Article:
No one wants to spend their vacation in the bathroom.
Reports of an outbreak of vomiting and diarrhea at sea have some imminent cruisers worried.
"My mother, who is a first time cruiser, is seriously reconsidering our choice for our family vacation," wrote CNN reader Monica Mancera in an e-mail. The University of Texas at Austin student is booked on a Carnival cruise with her family in March.
The Centers for Disease Control and Prevention is investigating an outbreak this week of gastrointestinal illness on Royal Caribbean's Explorer of the Seas; the cause has not yet been determined. More than 650 passengers and crew have become ill, according to the cruise line. The outbreak is the second so far this year aboard a cruise ship.
Just the thought of wasting precious vacation time has worker-bee bystanders riled up: So glad it's not me! Poor suckers!
And cruise skeptics have another opportunity to ask: What were they thinking?
"I feel bad for sick people, but I don't understand the desire to be on the petri dish in the first place," wrote one CNN reader.
Cruising represents one of travel's deeper divides. Love it or hate it, most of the keenest objections are only half true -- or false, depending on how you look at it.
Floating petri dishes?
Cruise ships are ripe for spreading illness. Outbreaks of norovirus, the leading cause of acute gastroenteritis in the United States, occur most frequently in close quarters, according to the CDC. Nursing homes, dormitories and cruise ships are common transmission grounds.
In 2013, the CDC's Vessel Sanitation Program logged nine gastroenteritis outbreaks aboard ships, seven of which had a confirmed cause of norovirus. About 1,200 cruise passengers were affected by those norovirus cases.
Three of the affected sailings were from U.S. ports, with about 700 passengers sickened, according to Stewart Chiron, CEO of CruiseGuy.com.
To put those figures in perspective, the industry's Cruise Lines International Association says more than 10 million passengers embarked on CLIA member cruise ships from a U.S. port in 2012, and norovirus sickens an estimated 21 million people in the United States every year, according to the CDC.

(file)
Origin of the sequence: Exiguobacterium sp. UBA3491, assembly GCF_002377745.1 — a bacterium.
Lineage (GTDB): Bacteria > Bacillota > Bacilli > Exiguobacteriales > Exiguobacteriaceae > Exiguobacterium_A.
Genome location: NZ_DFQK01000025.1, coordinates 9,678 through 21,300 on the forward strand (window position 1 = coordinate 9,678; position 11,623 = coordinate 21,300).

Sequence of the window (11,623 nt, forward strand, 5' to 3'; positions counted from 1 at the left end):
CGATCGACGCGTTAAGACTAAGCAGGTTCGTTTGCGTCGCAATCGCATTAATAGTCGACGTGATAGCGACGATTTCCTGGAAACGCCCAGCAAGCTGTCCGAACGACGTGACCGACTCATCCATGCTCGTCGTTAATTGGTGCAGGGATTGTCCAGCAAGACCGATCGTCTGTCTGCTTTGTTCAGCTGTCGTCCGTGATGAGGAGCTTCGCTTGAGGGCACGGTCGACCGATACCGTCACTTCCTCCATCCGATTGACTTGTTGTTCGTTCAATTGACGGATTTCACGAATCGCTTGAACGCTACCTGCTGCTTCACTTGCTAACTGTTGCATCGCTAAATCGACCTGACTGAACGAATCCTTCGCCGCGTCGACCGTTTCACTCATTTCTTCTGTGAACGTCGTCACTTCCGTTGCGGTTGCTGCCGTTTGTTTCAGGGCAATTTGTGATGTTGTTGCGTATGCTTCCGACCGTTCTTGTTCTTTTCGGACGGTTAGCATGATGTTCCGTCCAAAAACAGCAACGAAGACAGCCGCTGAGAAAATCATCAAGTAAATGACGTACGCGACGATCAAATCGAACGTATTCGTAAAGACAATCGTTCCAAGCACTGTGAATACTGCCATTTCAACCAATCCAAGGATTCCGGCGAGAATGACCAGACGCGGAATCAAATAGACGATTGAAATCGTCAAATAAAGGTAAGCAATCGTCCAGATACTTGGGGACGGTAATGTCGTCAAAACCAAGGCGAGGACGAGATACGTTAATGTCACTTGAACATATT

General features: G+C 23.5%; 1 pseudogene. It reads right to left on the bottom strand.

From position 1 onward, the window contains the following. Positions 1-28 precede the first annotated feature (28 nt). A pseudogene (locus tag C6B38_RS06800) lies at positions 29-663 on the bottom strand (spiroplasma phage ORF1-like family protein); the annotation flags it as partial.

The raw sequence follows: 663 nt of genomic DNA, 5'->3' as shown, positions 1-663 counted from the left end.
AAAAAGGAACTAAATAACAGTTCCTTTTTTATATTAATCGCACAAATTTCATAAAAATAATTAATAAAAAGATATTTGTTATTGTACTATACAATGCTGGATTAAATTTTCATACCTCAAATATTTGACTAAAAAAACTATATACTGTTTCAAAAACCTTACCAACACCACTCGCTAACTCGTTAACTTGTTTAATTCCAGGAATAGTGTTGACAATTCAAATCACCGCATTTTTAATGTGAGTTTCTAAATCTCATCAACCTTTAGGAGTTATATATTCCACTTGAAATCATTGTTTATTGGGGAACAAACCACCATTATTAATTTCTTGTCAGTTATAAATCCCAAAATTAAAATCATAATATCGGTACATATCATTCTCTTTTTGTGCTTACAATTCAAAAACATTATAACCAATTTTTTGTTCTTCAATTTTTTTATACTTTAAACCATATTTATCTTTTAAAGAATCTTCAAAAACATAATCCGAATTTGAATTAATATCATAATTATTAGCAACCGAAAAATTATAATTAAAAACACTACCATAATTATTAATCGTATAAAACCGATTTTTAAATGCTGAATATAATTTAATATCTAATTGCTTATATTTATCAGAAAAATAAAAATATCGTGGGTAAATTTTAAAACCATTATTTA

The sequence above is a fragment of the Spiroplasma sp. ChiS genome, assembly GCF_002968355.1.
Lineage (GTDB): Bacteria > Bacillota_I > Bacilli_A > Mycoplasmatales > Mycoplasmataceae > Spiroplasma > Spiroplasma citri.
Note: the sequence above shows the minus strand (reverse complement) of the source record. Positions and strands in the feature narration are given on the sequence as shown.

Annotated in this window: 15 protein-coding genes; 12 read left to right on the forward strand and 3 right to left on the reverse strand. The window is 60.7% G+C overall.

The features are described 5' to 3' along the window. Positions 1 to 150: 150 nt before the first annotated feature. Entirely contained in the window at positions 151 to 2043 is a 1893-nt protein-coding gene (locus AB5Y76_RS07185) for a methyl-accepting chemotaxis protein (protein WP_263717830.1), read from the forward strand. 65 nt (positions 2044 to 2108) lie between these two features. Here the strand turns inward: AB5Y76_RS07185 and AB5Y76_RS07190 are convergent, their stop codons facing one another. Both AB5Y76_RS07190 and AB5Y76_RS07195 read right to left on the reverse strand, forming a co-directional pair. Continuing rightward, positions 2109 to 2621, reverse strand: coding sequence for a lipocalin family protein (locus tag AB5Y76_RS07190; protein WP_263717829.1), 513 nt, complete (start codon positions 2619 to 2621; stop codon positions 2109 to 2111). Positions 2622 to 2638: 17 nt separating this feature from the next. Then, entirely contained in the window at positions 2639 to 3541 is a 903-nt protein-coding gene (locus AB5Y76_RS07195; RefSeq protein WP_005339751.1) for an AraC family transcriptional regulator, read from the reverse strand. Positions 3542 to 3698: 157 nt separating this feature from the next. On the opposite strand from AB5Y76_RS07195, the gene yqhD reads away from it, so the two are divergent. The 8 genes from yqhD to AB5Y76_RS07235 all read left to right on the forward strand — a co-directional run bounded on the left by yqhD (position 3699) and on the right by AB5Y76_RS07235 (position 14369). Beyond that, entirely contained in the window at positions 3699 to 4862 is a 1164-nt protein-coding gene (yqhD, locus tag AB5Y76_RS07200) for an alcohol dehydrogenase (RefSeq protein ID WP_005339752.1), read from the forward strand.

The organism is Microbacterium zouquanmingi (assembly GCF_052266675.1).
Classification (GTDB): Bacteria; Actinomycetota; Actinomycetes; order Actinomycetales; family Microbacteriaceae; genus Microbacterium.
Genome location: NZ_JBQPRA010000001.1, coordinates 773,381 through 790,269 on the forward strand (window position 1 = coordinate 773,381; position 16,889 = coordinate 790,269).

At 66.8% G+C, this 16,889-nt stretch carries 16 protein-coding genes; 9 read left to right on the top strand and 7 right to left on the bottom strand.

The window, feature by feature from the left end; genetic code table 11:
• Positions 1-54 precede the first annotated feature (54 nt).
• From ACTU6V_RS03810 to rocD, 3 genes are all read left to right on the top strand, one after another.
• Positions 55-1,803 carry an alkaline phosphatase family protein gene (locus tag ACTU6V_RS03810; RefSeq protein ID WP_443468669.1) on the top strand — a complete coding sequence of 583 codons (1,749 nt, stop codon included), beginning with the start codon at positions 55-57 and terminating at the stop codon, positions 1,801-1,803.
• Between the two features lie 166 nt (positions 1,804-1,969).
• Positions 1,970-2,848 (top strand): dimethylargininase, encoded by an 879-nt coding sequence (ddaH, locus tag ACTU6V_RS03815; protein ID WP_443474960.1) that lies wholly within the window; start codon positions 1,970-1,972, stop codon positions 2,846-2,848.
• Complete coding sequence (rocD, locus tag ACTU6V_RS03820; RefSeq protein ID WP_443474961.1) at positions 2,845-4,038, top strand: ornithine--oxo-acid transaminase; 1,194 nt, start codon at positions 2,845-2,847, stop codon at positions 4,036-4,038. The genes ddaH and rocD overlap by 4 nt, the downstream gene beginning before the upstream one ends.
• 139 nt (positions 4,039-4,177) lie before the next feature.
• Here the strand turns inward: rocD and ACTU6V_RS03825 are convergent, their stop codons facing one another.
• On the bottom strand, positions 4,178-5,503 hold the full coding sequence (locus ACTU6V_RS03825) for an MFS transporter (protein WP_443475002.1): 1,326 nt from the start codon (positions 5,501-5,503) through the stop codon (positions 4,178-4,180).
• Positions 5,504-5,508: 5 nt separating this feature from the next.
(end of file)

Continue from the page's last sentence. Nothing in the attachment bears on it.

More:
More outbreaks of gastroenteritis have been reported aboard cruise ships since 2001, according to CDC statistics. The government agency says the spike is tied to an increase in both passengers and ships sailing the seas as well as an overall increase in norovirus outbreaks.
"There are attempts to control these types of outbreaks, but it's hard to guarantee that it's not going to happen for any particular cruise," said Dr. Lin Chen, director of the Travel Medicine Center at Mount Auburn Hospital in Cambridge, Massachusetts.
So yes, the threat of illness is real. Yet the number of reported outbreaks among thousands of annual sailings has ranged in recent years from less than a dozen affected sailings to about three dozen.
Bottom line: More people are getting sick on land. (Granted, that's little comfort if you're vomiting violently at sea).
Are ships or passengers unsanitary?
Norovirus, the most common cruise ship outbreak offender, spreads quickly from person to person but can also be transmitted through contaminated food or water or from contaminated surfaces.
The CDC's Vessel Sanitation Program conducts regular unannounced inspections of cruise ships. Explorer of the Seas, the Royal Caribbean ship currently experiencing an outbreak, scored a 98 out of 100 on its last inspection in July 2013.
"Something like this is not representative of an unclean ship," said Colleen McDaniel, managing editor of CruiseCritic.com. "It doesn't mean this particular vessel was unclean. It just means there was an outbreak on board. They're ending the cruise two days early and doing a really deep cleaning of the ship. It's not likely to happen on the same ship again."
Unlikely, but not unheard of: Princess Cruises' Crown Princess had norovirus outbreaks on two consecutive sailings in 2012. In 2010, the CDC issued a four-day no-sail recommendation for a Celebrity Cruises ship after three consecutive outbreaks of gastrointestinal illness.
The deep cleaning upon Explorer of the Seas' return to port "will be the third aggressive sanitizing procedure the ship has undertaken since we became aware of the issue," Royal Caribbean said.
Cruise lines activate CDC-monitored response plans when outbreaks are detected. Measures include increasing the frequency of cleaning and disinfection, isolating ill people, distributing information about proper hand-washing and hygiene as well as illness updates and regular reporting to CDC Vessel Sanitation Program officials.
Hygiene is extremely important when outbreaks occur. Proper hand-washing, avoiding contact with ill passengers and direct contact with public surfaces such as restroom door handles can help stem the spread of highly contagious illness. The CDC offers health tips for cruisers on its website.
Avid cruiser Marcy Webster and her husband won't be changing their plans for an upcoming sailing on Royal Caribbean's Allure of the Seas.
"It is not the cruise line's fault. It is a passenger who came onboard sick and spread the virus everywhere. On every cruise I have been on, the crew is diligent in keeping things clean and making passengers use hand sanitizer," Webster, of Keller, Texas, wrote in an e-mail.
"Bad things happen. If you stop your life for fear of what could be, you never experience anything."